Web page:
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Global Go To Think Tank Index (GGTTI) 2020 launched                    111,75 Think Tanks across the world ranked in different categories.                SDPI is ranked 90th among “Top Think Tanks Worldwide (non-US)”.           SDPI stands 11th among Top Think Tanks in South & South East Asia & the Pacific (excluding India).            SDPI notches 33rd position in “Best New Idea or Paradigm Developed by A Think Tank” category.                SDPI remains 42nd in “Best Quality Assurance and Integrity Policies and Procedure” category.              SDPI stands 49th in “Think Tank to Watch in 2020”.            SDPI gets 52nd position among “Best Independent Think Tanks”.                           SDPI becomes 63rd in “Best Advocacy Campaign” category.                   SDPI secures 60th position in “Best Institutional Collaboration Involving Two or More Think Tanks” category.                       SDPI obtains 64th position in “Best Use of Media (Print & Electronic)” category.               SDPI gains 66th position in “Top Environment Policy Tink Tanks” category.                SDPI achieves 76th position in “Think Tanks With Best External Relations/Public Engagement Program” category.                    SDPI notches 99th position in “Top Social Policy Think Tanks”.            SDPI wins 140th position among “Top Domestic Economic Policy Think Tanks”.               SDPI is placed among special non-ranked category of Think Tanks – “Best Policy and Institutional Response to COVID-19”.                                            Owing to COVID-19 outbreak, SDPI staff is working from home from 9am to 5pm five days a week. All our staff members are available on phone, email and/or any other digital/electronic modes of communication during our usual official hours. You can also find all our work related to COVID-19 in orange entries in our publications section below.    The Sustainable Development Policy Institute (SDPI) is pleased to announce its Twenty-third Sustainable Development Conference (SDC) from 14 – 17 December 2020 in Islamabad, Pakistan. The overarching theme of this year’s Conference is Sustainable Development in the Times of COVID-19. Read more…       FOOD SECIRITY DASHBOARD: On 4th Nov, SDPI has shared the first prototype of Food Security Dashboard with Dr Moeed Yousaf, the Special Assistant to Prime Minister on  National Security and Economic Outreach in the presence of stakeholders, including Ministry of National Food Security and Research. Provincial and district authorities attended the event in person or through zoom. The dashboard will help the government monitor and regulate the supply chain of essential food commodities.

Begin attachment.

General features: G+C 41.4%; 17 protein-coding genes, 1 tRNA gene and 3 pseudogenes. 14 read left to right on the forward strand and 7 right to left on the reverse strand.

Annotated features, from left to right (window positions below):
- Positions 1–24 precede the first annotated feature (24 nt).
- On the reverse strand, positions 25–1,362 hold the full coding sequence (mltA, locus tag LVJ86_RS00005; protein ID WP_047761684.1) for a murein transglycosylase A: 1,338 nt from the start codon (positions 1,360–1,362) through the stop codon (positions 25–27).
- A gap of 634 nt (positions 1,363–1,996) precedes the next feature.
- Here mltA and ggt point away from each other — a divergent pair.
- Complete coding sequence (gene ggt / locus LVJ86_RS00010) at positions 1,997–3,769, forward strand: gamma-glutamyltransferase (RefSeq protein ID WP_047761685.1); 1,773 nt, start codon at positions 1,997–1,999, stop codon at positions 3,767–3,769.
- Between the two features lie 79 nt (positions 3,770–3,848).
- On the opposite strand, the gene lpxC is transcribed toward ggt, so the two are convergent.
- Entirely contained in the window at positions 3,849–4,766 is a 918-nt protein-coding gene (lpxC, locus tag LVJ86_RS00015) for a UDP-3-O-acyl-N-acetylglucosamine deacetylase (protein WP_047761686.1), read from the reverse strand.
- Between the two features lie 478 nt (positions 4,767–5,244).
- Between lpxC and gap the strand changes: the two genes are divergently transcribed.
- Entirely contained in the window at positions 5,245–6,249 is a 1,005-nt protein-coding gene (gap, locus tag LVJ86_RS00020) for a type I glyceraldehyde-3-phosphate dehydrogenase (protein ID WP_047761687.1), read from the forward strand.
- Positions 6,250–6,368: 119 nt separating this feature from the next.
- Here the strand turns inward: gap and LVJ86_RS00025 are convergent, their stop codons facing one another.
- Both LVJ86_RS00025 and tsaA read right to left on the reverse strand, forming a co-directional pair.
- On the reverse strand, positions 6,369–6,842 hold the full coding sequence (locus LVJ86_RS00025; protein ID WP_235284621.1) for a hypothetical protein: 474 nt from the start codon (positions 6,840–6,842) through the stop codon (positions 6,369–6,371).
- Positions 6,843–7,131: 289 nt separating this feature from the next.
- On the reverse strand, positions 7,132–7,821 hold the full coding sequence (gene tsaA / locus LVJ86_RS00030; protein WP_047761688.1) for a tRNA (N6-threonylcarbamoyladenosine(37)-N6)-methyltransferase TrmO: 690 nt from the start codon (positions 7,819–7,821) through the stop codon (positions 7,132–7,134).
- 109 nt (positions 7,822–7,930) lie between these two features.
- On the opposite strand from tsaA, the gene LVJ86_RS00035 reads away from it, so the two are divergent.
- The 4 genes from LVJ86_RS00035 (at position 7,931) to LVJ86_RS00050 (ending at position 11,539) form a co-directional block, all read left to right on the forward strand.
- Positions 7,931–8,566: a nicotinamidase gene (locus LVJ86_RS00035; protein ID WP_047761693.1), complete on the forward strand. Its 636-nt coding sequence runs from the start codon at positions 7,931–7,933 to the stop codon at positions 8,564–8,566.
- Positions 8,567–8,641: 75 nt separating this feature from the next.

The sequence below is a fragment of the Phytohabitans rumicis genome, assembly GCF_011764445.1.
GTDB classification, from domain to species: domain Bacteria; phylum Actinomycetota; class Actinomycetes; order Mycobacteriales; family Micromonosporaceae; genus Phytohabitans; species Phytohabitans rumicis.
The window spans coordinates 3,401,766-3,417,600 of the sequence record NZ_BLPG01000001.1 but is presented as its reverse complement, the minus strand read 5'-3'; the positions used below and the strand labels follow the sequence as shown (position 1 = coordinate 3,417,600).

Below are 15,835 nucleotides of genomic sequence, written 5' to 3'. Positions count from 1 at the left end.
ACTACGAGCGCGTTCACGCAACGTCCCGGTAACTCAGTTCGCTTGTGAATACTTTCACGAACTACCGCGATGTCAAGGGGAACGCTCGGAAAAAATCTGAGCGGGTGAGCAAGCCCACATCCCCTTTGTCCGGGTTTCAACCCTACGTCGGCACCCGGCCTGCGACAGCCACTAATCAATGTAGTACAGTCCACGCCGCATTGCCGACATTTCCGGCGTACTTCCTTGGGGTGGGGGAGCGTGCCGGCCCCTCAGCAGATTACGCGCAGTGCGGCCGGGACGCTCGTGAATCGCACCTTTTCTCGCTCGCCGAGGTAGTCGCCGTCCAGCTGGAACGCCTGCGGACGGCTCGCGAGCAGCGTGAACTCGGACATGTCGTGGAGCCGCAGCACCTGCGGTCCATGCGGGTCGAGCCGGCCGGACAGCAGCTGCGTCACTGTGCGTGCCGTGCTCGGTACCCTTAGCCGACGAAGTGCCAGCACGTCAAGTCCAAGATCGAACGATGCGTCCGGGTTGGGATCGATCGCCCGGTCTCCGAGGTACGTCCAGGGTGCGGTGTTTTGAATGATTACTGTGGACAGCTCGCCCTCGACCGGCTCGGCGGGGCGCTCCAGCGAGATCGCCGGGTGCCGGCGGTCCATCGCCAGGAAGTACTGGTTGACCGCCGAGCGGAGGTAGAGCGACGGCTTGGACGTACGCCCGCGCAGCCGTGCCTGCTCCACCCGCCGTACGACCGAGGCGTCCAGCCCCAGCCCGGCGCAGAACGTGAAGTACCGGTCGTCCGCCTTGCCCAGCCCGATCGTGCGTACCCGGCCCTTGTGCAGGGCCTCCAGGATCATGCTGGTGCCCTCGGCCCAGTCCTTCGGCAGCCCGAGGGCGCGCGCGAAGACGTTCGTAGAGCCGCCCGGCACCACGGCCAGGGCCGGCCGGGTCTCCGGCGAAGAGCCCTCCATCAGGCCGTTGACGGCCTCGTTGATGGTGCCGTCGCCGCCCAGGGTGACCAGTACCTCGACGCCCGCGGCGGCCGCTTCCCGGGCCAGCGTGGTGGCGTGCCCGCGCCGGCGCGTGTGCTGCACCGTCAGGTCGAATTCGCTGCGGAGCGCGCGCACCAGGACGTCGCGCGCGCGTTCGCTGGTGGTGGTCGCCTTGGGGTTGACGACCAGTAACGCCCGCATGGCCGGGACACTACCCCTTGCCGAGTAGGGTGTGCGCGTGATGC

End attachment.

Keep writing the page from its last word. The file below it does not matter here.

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Published Date: May 8, 2020

Impact of COVID-19 Pandemic on Women Health, livelihoods & domestic violence

Introduction

Coronavirus or COVID-19 pandemic, which broke out in late 2019 in the Wuhan city of China has directly and indirectly affected each and every sphere of life across the world. Till date it has affected more than 3.9 million people with a death toll of 270,740 the world over. Coping with a pandemic medically is hard, but more difficult is to come out of the fear and panic it has causes and can cause to the victims. However, the fear caused by potentially falling victims to the disease can itself be an overwhelming experience as it stirs up people’s emotions and sensitivities. Women are mostly the victims of such sensitivities. According to the Lancet report (2020), there has not been any gender analysis of the pandemic by any government of health organization or any estimates of potential victims in preparedness phases.

Plan International (2020) highlights that the COVID-19 has interrupted our way of life and has further disrupted individuals, families and communities putting them under stress of health and economic burdens. However, there are other reasons of stress caused by the COVID-19. In times when social isolation and distancing practices are being applied, there are increased risks of violence against women, their abuse, exploitation and neglect. Past evidences inform us that diseases outbreak affected men and women differently in their day-to-day activities.

Whilst there are primary effects of the pandemic, there are secondary impacts as well, which are often missed out in policy discussions, but which have deeper social and political implications. These implications are even more difficult to understand and resolve when sex-disaggregated data is missing or incomplete. Unfortunately, affected countries have still not released their national sex disaggregated data, which is seriously hampering the creative planning or preparatory efforts in a gender-sensitive manner (Sandoiu 2020). Thus, it is of sheer importance that governments must recognize the extent of damage caused by the COVID-19 to appreciate how does the pandemic affect women and men as a fundamental step towards tackling the primary and secondary effects through equitable policies and interventions……